Just inside my health club here in Istanbul there is a small machine into which you step to have your street shoes encased in blue paper booties. The kind of booties you put on manually in the States if you are going on a fancy house tour.
Like many other members, I generally ignore this machine, a mechanical extension of the Turkish custom of taking off shoes when entering someone’s house. After crossing my apartment sidewalk, which is usually in the process of being hosed down, parking in a spotless underground garage, and ascending four flights in new shopping mall elevator, my shoes carry little residual dirt.
Today, however, the locker room attendant approached me with a pair of booties and “asked” if I’d like to wear them.
What could I say? I pulled the papery things over my shoes, then turned around and took my shoes off to don my running shoes. (Exercise shoes are exempt from the bootie requirement because it is assumed they are not worn outside.)
I have noticed that Turks leave their bootied street shoes outside of their lockers. I usually throw everything in, but today, chastened, I lined my shoes up neatly under a bench near other people’s footwear, and headed to the treadmill.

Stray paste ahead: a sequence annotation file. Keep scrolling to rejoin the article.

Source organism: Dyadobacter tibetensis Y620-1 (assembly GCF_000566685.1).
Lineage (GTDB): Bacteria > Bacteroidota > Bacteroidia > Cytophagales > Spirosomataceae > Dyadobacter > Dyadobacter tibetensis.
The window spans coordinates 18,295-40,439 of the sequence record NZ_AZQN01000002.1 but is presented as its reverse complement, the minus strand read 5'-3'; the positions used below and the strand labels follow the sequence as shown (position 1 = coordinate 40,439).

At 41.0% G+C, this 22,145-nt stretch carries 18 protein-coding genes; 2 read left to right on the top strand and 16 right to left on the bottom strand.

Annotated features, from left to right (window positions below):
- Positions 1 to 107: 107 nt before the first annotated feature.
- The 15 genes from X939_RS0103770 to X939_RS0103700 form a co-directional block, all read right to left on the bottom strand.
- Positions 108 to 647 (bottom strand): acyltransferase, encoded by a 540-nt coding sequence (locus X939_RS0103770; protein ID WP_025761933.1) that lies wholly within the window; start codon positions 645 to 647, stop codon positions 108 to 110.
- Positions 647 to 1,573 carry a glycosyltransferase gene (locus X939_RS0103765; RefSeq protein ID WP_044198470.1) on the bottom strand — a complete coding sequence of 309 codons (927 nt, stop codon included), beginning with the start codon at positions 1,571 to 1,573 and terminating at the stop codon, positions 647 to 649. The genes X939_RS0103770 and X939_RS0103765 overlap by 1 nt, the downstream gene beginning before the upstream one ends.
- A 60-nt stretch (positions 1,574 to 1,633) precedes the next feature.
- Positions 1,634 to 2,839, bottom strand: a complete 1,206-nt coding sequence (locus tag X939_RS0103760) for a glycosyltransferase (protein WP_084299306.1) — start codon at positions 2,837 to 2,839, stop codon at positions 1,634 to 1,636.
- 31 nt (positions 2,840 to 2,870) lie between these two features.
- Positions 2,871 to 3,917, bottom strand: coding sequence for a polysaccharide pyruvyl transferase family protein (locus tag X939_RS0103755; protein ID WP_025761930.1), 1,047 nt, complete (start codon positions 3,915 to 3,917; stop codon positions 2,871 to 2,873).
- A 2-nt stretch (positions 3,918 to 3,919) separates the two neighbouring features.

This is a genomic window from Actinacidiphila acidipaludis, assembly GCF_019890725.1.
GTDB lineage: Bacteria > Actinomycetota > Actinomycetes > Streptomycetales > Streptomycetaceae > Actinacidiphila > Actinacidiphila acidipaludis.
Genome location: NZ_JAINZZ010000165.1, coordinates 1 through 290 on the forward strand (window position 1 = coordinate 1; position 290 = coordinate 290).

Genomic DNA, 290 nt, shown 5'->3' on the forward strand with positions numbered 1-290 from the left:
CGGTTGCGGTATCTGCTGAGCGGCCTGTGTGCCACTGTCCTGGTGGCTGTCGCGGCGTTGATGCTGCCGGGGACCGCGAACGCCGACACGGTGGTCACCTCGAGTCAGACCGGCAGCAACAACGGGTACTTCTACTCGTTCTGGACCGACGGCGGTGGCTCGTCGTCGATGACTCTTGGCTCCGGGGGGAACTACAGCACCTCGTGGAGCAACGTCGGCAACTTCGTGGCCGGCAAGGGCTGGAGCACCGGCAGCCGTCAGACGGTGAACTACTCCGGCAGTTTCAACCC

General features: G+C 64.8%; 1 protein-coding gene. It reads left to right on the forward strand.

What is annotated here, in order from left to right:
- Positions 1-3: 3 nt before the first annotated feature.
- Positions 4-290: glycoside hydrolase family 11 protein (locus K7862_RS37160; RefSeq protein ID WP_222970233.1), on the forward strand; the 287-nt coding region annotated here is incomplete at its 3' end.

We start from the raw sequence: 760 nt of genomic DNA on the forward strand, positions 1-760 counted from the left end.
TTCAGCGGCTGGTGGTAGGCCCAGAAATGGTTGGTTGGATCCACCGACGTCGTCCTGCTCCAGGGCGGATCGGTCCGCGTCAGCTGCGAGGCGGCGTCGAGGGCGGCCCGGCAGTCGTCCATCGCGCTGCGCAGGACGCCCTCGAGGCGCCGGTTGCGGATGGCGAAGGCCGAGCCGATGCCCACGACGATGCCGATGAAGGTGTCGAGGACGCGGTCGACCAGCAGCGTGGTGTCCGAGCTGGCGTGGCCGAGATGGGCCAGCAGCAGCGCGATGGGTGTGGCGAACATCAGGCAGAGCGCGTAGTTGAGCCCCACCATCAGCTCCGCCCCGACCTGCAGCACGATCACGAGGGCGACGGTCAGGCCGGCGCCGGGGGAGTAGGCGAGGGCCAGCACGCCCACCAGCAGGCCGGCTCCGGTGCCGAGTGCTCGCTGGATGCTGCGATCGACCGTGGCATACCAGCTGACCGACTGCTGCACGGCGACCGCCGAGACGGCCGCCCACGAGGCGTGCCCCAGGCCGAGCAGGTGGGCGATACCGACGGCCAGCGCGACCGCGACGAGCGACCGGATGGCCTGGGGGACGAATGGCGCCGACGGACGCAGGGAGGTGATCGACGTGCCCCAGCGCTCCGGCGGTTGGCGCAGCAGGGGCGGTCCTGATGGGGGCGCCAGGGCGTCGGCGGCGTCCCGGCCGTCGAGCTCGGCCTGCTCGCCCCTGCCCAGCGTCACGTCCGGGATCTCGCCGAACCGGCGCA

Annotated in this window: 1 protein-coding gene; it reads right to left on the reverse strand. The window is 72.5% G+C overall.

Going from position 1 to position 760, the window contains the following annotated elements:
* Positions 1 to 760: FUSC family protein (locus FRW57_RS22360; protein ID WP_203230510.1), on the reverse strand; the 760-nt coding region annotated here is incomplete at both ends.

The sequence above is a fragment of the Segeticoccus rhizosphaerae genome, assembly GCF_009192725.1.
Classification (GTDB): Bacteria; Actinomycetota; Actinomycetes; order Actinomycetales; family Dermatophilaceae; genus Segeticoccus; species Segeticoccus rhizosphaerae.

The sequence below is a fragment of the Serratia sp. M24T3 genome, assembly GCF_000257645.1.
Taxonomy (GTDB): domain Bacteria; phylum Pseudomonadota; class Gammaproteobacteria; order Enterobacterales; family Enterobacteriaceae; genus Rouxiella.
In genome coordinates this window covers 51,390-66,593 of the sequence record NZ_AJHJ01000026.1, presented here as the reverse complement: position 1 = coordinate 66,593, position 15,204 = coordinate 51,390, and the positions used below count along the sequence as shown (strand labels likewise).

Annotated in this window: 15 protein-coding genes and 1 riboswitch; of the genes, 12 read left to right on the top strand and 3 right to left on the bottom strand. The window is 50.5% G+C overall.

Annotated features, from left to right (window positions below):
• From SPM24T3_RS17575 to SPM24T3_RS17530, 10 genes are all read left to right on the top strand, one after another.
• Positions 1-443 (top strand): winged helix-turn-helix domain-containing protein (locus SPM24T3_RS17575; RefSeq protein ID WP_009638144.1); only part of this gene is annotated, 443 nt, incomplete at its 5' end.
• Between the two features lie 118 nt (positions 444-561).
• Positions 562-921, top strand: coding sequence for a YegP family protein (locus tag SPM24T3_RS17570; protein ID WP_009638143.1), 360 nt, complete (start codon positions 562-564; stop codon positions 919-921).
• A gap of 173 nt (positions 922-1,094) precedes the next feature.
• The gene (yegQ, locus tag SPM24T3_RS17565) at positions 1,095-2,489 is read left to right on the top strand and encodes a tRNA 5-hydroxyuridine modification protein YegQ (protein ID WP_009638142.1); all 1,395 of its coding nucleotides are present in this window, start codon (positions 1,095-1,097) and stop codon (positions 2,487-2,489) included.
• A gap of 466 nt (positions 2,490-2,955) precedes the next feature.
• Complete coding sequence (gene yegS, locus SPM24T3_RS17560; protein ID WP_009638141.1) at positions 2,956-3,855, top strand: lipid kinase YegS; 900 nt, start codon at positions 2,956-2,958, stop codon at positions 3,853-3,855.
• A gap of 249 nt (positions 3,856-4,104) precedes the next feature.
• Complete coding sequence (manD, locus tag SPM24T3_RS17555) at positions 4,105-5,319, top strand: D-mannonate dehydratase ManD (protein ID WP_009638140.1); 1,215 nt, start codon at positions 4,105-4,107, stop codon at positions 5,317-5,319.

When I finished my workout, I returned to the locker room, put my bootied shoes on, and then walked the five meters or so to the locker room entrance. “Where should I put these?” I asked the attendant, pointing at my booties. She pointed to two bins.
I didn’t really think my booties were dirty, but I behaved myself and put them in the “dirty” bin.
Don’t get me wrong. I like living in a country where people wash their windows and shake out their rugs on a weekly basis, wipe down their cars and buses daily and scrub sidewalks with soapy water. Granted, I was a bit surprised when I attended a cooking class and the teacher washed the eggs before cracking them (“When you think of where they come from. . .” she remarked). Turkish cleanliness is a way of showing not just love of possessions, but love of country.
But ever so often things go just a bit too far and I have to roll my eyes—or write a blog post.